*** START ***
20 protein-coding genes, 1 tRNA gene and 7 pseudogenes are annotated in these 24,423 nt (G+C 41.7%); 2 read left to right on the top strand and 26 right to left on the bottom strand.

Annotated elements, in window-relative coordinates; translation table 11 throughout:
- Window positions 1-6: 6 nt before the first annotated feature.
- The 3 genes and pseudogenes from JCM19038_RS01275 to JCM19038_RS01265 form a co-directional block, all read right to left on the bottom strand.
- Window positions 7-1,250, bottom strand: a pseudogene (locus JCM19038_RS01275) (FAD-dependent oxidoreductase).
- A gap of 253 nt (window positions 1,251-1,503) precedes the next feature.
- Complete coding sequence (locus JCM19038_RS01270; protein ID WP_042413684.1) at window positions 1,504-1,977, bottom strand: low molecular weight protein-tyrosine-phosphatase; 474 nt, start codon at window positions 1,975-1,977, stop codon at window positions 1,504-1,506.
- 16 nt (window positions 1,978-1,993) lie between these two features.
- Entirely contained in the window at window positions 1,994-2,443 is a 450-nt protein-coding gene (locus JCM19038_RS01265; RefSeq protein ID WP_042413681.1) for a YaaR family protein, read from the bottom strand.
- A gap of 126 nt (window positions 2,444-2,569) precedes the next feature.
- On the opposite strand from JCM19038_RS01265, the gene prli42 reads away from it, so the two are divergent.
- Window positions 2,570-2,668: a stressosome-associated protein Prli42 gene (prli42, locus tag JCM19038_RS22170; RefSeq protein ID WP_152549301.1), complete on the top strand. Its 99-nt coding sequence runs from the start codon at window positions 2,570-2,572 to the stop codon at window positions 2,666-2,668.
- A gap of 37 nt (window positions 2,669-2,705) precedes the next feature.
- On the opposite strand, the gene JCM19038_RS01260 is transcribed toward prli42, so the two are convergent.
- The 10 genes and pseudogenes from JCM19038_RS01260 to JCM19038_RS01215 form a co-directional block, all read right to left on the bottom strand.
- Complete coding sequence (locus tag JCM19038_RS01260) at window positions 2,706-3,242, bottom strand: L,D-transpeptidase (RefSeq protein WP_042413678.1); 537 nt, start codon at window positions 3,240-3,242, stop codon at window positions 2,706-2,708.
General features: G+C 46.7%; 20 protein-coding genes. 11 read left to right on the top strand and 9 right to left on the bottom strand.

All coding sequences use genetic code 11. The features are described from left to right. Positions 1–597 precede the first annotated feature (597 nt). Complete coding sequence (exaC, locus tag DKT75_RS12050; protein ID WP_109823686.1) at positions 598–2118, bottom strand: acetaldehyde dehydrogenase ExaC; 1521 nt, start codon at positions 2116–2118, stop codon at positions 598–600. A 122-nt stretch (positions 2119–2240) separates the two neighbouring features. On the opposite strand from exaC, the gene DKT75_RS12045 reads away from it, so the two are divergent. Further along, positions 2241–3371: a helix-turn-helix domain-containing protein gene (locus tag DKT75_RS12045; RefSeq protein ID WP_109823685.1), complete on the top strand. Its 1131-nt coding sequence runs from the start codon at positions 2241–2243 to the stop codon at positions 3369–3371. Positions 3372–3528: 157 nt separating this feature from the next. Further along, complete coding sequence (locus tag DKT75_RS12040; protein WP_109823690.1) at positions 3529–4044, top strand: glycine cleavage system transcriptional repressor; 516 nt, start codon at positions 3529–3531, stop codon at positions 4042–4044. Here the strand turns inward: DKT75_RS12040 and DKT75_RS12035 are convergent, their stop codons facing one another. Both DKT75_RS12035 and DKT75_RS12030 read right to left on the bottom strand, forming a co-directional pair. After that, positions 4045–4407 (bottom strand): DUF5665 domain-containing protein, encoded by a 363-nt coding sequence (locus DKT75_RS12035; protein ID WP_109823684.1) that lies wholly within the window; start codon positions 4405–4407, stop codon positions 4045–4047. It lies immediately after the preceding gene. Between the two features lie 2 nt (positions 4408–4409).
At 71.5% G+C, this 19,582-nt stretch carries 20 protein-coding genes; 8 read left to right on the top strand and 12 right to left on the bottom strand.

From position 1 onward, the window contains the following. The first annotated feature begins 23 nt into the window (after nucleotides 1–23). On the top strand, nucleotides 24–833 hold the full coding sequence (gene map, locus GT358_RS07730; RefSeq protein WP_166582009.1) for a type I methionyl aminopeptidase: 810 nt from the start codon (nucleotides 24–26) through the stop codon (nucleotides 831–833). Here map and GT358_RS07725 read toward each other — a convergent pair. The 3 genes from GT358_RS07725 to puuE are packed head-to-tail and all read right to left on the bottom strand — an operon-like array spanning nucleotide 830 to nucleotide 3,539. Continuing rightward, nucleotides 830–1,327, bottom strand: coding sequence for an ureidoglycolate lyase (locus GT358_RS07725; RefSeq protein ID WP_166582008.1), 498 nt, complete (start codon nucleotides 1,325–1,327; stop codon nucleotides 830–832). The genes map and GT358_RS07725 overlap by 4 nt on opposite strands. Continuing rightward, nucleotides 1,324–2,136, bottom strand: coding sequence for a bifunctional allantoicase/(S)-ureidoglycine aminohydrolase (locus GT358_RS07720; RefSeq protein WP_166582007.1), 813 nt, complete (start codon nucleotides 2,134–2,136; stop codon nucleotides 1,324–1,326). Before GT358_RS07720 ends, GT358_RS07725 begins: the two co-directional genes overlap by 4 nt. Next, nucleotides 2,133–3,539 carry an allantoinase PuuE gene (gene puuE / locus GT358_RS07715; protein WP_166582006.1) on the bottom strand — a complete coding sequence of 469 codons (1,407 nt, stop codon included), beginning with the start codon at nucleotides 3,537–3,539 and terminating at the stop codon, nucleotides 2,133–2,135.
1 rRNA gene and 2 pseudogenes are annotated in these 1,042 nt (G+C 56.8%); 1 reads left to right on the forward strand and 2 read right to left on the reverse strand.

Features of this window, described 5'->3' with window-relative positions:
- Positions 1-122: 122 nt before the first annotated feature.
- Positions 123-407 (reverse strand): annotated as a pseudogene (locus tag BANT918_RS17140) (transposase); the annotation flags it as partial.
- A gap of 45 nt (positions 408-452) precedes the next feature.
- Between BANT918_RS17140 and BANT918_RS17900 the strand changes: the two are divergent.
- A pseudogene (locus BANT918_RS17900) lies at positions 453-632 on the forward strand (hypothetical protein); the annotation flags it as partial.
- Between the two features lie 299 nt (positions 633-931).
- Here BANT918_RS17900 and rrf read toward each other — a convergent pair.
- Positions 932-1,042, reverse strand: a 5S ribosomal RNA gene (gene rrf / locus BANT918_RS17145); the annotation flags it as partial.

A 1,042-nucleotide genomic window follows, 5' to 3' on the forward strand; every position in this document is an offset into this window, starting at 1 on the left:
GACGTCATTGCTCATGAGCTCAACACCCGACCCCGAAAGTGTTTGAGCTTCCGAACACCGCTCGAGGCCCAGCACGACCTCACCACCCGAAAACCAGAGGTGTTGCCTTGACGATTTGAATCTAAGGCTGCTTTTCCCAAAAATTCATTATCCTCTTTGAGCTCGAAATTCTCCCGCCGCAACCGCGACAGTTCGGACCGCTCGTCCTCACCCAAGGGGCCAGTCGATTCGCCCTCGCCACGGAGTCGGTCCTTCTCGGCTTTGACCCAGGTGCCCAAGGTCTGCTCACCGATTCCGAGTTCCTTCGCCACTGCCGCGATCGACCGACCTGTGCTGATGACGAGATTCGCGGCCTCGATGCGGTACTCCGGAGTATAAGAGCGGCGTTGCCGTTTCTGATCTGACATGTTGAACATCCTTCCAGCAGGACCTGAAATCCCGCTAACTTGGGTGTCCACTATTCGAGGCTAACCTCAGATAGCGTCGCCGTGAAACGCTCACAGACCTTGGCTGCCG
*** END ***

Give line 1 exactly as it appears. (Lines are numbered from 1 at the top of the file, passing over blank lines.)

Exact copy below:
20 protein-coding genes, 1 tRNA gene and 7 pseudogenes are annotated in these 24,423 nt (G+C 41.7%); 2 read left to right on the top strand and 26 right to left on the bottom strand.